CAF COO, Abiola Ijasanmi, is spurring the Confederation on into their next chapter, where governance, transparency, education and growth reign supreme

Abi is the first woman to hold a C-suite position at CAF. Abi sat down with FBIN to discuss the importance and the role of governance, positive change, learning from best practice, educating the workforce and the importance of true partnerships.

Questions by Betty Ruzickova

Hello Abi, first of all, thank you for taking the time to talk to me today and for sharing your story with our FBIN Members as well as the casual readers. I thought that it would be nice for you to introduce yourself in your own words, where you’ve come from and where your professional journey has taken you so far. It is a very impressive CV that I am looking at here.

Thank you so much for the warm welcome. I’m super excited about sharing my experience and my sports insights. Thank you also for acknowledging my career adventures, as I call them, my career has been really varied.

My name is Abiola Ijasanmi and I’m the Chief Operations Officer of CAF; that’s the Confederation of African Football, which is the governing body for African football. So we’re the African equivalent to UEFA. I’m a lawyer. I have a master’s in international commercial law, and I’m also a member of the English bar. Prior to my appointment as a COO with CAF and relocating to Egypt, which is where the headquarters is. I was based in London initially as a director of legal compliance and corporate affairs for, gosh, almost a decade, eight years for an English luxury Travel Concierge business, very different to what I’m doing now. But believe it or not, there are similarities.

I was working with many different global brands in the complex regulatory framework of the airport space in different jurisdictions and different airports around the world. I oversaw various different functions in that role as well. (Human resources, governance…) So that’s why I started to transition into operations. Eventually, I became the director of African operations when an opportunity for the business to expand into Africa presented. I jumped at it because I’ve always wanted to spend more time on the African continent. I would then spend my time between Ghana and our London office.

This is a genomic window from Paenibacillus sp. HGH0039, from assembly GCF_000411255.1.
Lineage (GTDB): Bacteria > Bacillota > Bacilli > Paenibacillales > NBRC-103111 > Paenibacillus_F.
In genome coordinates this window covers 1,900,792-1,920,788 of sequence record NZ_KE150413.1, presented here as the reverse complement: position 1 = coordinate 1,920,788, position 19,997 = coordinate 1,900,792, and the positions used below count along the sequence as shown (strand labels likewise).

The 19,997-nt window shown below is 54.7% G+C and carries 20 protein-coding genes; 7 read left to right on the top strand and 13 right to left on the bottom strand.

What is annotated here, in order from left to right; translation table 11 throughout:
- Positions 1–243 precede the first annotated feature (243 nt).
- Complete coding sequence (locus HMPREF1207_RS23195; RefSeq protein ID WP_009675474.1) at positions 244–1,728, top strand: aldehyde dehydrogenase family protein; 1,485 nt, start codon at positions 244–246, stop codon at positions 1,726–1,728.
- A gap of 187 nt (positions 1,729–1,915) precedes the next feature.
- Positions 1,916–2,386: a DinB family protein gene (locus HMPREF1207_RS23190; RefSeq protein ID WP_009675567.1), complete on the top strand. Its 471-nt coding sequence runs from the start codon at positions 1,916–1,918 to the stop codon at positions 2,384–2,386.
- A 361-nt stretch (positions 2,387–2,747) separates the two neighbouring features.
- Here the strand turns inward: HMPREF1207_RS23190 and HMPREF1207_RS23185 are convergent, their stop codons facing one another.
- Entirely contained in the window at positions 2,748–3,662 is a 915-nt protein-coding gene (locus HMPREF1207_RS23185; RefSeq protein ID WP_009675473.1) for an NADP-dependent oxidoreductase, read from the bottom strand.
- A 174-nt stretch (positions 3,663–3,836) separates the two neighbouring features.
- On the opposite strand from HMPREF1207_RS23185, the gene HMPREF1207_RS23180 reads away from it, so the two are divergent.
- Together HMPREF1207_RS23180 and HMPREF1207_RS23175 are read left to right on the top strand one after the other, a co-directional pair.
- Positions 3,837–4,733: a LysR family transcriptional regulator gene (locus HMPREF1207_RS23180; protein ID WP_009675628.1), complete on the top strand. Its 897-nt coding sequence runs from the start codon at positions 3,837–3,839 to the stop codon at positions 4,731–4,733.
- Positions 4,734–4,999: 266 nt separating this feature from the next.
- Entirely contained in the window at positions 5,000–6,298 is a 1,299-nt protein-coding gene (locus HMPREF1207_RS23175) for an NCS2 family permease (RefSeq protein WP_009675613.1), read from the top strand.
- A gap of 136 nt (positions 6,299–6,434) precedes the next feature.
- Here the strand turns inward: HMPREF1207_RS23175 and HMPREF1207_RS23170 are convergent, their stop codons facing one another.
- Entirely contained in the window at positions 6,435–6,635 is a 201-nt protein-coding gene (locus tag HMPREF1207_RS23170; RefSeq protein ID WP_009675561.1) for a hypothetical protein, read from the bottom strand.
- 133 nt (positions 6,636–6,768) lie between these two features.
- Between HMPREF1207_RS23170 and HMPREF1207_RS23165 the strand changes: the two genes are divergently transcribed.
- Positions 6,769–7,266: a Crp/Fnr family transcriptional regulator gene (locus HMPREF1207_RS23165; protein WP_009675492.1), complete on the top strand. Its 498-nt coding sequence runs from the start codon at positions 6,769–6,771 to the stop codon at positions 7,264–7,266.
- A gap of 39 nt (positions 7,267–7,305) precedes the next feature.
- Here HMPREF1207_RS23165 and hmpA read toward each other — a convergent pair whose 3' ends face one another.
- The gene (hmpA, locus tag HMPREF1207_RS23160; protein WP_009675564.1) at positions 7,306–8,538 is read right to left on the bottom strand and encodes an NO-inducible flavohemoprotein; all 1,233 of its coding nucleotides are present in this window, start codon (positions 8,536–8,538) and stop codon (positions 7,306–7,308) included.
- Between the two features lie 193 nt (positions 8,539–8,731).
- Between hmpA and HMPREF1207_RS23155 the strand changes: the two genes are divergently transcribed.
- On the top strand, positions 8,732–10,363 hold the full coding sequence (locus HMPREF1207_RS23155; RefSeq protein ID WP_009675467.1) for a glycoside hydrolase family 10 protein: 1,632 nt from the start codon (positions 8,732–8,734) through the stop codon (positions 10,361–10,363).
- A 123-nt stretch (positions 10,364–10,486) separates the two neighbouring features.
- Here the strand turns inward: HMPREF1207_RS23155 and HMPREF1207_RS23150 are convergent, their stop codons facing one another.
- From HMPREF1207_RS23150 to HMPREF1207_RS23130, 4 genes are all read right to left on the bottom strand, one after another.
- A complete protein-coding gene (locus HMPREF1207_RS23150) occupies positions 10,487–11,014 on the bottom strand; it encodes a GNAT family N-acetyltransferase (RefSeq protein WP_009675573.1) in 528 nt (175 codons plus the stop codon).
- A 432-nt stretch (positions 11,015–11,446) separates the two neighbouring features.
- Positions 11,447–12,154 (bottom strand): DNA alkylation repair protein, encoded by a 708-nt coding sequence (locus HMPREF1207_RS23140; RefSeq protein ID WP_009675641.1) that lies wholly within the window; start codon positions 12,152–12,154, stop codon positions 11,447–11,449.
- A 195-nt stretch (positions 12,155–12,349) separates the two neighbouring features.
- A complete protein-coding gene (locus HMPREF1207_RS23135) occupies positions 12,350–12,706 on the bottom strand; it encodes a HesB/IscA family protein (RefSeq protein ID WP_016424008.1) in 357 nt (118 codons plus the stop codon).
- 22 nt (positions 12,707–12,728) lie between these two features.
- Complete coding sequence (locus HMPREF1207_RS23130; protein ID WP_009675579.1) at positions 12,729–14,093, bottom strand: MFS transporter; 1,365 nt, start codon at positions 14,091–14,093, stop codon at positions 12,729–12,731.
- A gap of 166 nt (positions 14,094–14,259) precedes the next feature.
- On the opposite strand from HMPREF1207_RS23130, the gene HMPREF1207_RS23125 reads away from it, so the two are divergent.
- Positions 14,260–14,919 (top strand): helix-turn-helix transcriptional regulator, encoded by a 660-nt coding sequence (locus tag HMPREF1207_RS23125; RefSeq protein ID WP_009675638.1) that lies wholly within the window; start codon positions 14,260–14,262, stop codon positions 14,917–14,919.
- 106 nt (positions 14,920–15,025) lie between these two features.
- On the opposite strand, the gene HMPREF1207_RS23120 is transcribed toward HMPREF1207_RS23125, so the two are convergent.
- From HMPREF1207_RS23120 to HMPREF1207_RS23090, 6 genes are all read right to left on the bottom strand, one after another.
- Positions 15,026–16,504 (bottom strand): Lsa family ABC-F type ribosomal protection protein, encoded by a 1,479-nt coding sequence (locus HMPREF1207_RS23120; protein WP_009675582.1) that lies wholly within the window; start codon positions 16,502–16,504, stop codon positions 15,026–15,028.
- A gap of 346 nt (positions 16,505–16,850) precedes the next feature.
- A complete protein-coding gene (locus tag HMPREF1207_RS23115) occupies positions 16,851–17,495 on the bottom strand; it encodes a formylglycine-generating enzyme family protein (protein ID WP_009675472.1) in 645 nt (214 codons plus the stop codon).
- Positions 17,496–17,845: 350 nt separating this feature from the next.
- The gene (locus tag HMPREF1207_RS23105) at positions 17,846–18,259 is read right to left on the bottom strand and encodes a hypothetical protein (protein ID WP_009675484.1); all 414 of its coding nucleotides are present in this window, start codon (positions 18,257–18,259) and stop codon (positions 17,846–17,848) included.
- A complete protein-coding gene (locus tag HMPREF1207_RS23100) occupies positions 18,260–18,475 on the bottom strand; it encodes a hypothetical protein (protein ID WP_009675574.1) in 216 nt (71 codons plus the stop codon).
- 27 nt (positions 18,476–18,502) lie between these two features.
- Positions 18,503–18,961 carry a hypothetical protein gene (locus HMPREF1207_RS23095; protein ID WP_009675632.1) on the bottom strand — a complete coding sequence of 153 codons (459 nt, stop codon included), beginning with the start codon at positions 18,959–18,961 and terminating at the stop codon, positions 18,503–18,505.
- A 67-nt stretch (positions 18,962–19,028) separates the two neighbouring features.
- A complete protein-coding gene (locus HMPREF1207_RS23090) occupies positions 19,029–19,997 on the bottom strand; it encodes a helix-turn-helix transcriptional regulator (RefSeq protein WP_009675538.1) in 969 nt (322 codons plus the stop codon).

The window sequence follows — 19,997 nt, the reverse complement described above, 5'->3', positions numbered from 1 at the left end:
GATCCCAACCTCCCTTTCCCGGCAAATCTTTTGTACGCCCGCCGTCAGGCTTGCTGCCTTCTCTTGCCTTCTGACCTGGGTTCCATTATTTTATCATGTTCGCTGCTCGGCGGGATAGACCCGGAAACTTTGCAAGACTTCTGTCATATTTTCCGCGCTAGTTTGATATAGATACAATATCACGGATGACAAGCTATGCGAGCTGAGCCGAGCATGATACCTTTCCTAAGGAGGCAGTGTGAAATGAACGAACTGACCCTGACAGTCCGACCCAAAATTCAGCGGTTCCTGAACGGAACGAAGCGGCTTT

You did have a sports connection early on as well…

Yes, I was a sports agent for basketball. A fantastic and unique situation. An agency owned by former pro US players, based in London.  At the time, I was one of only two female agents in Europe that dealt with basketball. We placed un-drafted players, so if they weren’t drafted into the NBA, or the development league, but still wanted to play. We focused on the top pro markets outside the US, which at the time were France, Italy, Spain, and some secondary markets. Poland, Lithuania, the Middle East and Lebanon So that’s kind of how I began my journey into the business of sport.

I developed a flavour for the nuances of placing female players. Male player just wanted to play anywhere they could. Whereas the female players were a little bit more inquisitive. They did a lot more research, and were a little more concerned about accommodation and what the transition into a different country would be like. So with those characteristics in mind, I found a successful niche in the women’s market. We set up a Women’s division which I headed up as VP. So that’s my career adventure in sports from the beginning.

That’s a very nice overview. You’ve been in both high profile and high pressure environments, so that must have prepared you very well for the role that you’re currently in now. In hindsight, are there any key moments or lessons that helped you prepare?

You know what, Betty, I feel that reflecting back on my professional journey up until this point, everything I’ve done so far, has kind of crafted me for my current role, my legal background, having previously working in the sports industry, my experience in senior management and operations in an international capacity and working closely with reputable global brands.

But there have been a couple of particularly pivotal moments and learnings.